Sep 14, 2013
Before the lockout-shortened season began last year, Nashville found a particular name floating on the waiver wire, a player they knew they wanted to take a chance on. Fast forward nearly nine months to the day and Rich Clune still can’t be thankful enough for the opportunity from the Predators.
“Nashville took a chance on me last year and I want to be here. When they approached my agent about signing an extension, it was a no-brainer. If anything, it gives me confidence, confidence in myself and that I belong here. They believe in me and what kind of player that I am and what I’ll be here in a couple of years. I think in a couple of years, it’s my goal to be the best at what I do in the league. I think that every team will want me,” said Predators forward Rich Clune.
Signing a two-year, $1.7 million extension on July 17th, Clune had no intention on making the Predators wait before he re-upped with the organization.
“A lot of people ask me ‘Why did I sign an extension right away? Why didn’t you just go to free agency next year and try to get teams into a bidding war’, I’m not about that,” said Clune. “My first year in the league last year? My numbers speak for themselves. I led the Western Conference in hits. I led the Western Conference in fights. I had a lot more points than guys who were competing with me in those categories. There aren’t too many players around the league who are like that. I’m looking to repeat again this year, just do everything better and more confident.”
With training camp well underway for Nashville, Clune is one of a small group of forwards who are expected to turn up the intensity of Nashville’s grit level for the upcoming season. The Predators specifically brought in players like Eric Nystrom and Matt Hendricks to make sure that Nashville wouldn’t be, for all intents and purposes, pushed around night in and night out.
“We’re going to be like a pack of dogs. At some times last year I kind of felt like…you know [Weber] competes hard, and [Fisher], but those guys don’t need to focus on my part of the game, that’s not their strength. My strength is to be a [expletive] piece of [expletive] on the ice and to go in the other teams face. At the same time, if you can’t play at this level, then coach isn’t going to put you on the ice,” said Clune. “A guy like Hendricks? We’re just going to compliment each other, we’re cut from the same cloth. Strength in numbers, we’re going to come at teams in waves. With Nystrom, myself, Hendricks, Goose, we’re going to come at them and swarm them. We’re going to challenge teams and be a lot harder to play against than last year. It’s going to make our job easier to come at teams in numbers and it’s going to make the guys that are putting the big points on the board’s job easier. It works out for everybody”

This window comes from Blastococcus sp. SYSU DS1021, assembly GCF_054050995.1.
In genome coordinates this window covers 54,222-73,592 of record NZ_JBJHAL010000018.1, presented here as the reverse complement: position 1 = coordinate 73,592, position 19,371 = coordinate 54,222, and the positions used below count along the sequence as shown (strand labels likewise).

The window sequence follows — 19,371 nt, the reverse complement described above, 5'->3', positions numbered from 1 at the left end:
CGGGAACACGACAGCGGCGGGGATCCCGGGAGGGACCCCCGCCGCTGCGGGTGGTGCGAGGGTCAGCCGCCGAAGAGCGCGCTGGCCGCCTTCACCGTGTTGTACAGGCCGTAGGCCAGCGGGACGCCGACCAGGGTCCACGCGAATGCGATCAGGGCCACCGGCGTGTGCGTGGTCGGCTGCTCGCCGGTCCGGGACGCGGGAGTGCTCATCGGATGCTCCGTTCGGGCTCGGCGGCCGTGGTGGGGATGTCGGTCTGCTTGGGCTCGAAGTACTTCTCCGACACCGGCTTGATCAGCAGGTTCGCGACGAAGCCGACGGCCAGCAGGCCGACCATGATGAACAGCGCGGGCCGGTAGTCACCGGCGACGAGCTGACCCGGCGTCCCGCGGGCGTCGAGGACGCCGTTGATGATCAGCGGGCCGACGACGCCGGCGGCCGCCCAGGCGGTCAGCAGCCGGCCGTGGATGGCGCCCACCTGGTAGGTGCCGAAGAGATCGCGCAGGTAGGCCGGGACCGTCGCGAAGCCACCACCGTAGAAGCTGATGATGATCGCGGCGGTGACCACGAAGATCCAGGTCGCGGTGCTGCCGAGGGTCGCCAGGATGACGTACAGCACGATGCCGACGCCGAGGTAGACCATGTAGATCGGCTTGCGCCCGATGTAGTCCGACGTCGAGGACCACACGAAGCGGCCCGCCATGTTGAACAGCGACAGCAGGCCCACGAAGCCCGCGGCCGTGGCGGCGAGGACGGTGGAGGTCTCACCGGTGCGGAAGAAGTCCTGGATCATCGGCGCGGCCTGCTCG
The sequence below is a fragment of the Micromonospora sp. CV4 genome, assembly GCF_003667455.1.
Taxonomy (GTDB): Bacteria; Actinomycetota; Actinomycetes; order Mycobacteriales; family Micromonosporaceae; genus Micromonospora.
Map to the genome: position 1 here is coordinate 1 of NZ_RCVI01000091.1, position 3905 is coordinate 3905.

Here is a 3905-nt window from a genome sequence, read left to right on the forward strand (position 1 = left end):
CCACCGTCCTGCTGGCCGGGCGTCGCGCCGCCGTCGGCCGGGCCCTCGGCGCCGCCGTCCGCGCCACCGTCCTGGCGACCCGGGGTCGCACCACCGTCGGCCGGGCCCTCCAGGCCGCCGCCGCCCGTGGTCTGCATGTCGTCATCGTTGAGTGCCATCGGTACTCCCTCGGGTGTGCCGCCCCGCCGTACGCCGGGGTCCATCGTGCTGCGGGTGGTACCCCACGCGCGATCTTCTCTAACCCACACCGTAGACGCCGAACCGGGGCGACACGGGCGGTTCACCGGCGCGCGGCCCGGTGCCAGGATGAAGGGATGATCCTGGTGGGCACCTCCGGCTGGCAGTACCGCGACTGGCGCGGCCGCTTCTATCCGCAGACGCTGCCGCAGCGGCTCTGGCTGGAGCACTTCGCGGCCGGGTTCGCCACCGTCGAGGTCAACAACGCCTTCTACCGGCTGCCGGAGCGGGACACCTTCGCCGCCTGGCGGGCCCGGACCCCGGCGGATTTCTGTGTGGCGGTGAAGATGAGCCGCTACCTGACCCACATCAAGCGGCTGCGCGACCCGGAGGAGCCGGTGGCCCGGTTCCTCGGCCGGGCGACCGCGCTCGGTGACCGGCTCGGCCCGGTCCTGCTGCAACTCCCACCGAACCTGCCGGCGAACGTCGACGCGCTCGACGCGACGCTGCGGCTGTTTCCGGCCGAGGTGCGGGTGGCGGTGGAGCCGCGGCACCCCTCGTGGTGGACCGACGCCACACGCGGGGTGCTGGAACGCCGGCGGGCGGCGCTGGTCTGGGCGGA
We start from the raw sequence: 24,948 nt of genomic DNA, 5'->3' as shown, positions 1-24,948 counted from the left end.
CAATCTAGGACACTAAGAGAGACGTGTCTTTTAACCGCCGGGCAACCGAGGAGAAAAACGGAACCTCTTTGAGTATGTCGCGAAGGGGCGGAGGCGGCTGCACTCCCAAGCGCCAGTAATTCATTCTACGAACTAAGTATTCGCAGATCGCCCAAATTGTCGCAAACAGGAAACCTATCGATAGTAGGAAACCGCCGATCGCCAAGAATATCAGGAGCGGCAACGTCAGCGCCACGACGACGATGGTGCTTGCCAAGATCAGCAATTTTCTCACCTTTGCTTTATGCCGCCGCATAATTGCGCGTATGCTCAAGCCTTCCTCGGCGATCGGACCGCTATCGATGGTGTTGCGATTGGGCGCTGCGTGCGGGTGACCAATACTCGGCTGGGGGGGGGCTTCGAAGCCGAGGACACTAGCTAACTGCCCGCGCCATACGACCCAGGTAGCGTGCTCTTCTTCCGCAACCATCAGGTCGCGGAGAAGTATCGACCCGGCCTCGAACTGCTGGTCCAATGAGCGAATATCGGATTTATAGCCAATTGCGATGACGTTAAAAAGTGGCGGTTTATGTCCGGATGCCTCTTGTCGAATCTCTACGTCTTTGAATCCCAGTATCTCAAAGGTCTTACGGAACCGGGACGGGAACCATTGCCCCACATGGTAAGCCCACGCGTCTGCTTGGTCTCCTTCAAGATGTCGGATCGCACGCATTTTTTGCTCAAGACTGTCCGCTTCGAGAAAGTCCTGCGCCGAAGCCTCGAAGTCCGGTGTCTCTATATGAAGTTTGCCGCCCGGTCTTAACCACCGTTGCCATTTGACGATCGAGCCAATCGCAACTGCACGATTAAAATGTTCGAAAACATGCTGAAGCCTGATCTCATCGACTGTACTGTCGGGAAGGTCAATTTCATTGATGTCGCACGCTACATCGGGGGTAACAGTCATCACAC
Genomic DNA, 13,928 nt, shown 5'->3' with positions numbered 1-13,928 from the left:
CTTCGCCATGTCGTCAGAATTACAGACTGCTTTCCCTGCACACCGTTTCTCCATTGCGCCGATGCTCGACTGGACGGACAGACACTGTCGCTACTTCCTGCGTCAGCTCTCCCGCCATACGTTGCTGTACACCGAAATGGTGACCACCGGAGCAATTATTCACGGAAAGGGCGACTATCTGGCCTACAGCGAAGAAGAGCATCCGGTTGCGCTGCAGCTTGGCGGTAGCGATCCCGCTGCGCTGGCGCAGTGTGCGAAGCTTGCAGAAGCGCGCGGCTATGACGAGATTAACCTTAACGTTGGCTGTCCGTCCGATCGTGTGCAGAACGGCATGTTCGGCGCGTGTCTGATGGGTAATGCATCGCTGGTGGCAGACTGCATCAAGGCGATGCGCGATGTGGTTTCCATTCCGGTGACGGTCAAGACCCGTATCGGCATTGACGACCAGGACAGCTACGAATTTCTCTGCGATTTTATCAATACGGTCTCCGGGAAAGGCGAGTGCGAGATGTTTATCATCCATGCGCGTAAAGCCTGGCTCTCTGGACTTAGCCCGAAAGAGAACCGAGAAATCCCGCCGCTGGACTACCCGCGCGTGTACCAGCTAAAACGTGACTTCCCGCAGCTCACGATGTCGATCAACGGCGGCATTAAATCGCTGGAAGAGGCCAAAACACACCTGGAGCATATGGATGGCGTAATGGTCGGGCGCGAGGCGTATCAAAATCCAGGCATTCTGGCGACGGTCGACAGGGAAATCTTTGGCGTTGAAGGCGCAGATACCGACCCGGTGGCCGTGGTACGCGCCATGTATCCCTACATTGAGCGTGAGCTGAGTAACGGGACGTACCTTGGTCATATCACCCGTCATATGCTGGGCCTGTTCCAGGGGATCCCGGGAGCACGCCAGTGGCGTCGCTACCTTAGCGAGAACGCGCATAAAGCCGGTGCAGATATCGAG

Grit, though, isn’t the only thing that Clune has in his arsenal. With the addition of Hendricks to the lineup, both forwards have a keen knack for being able to find the back of the net when it isn’t their primary objective during the course of a sixty minute game. Clune finished last season with four goals and five assists, Hendricks with five goals and three assists, an added bonus from the third and fourth line.
“Anybody who plays in the NHL for the most part, other than heavyweights, were scorers at one point in their career. I was a scorer in Juniors, a 30 goal scorer, I know how to put a puck in the net if I get a chance,” said Clune. “When you’re in that kind of checking role, you’re not going to get a lot of scoring chances so you have to bear down. The difference between one extra goal is huge when you’re coming from a checking line. If I can score ten goals this year, that’s my goal. I think I can do it.”
Overall, Rich Clune appears to be happy where he is in Nashville. Not because of his new contract, but because he knows he’s a puzzle piece that has found his spot on the board.
“There are a lot of forwards here, but there is a reason I am here. I’m a lot different than a lot of players. There are a lot of guys with a lot more skill than me, but they’re not here because they don’t work like I do and they don’t compete like I do,” said Clune. “I think I can be a valuable player on this team.”
Photo Credit: Sarah Fuqua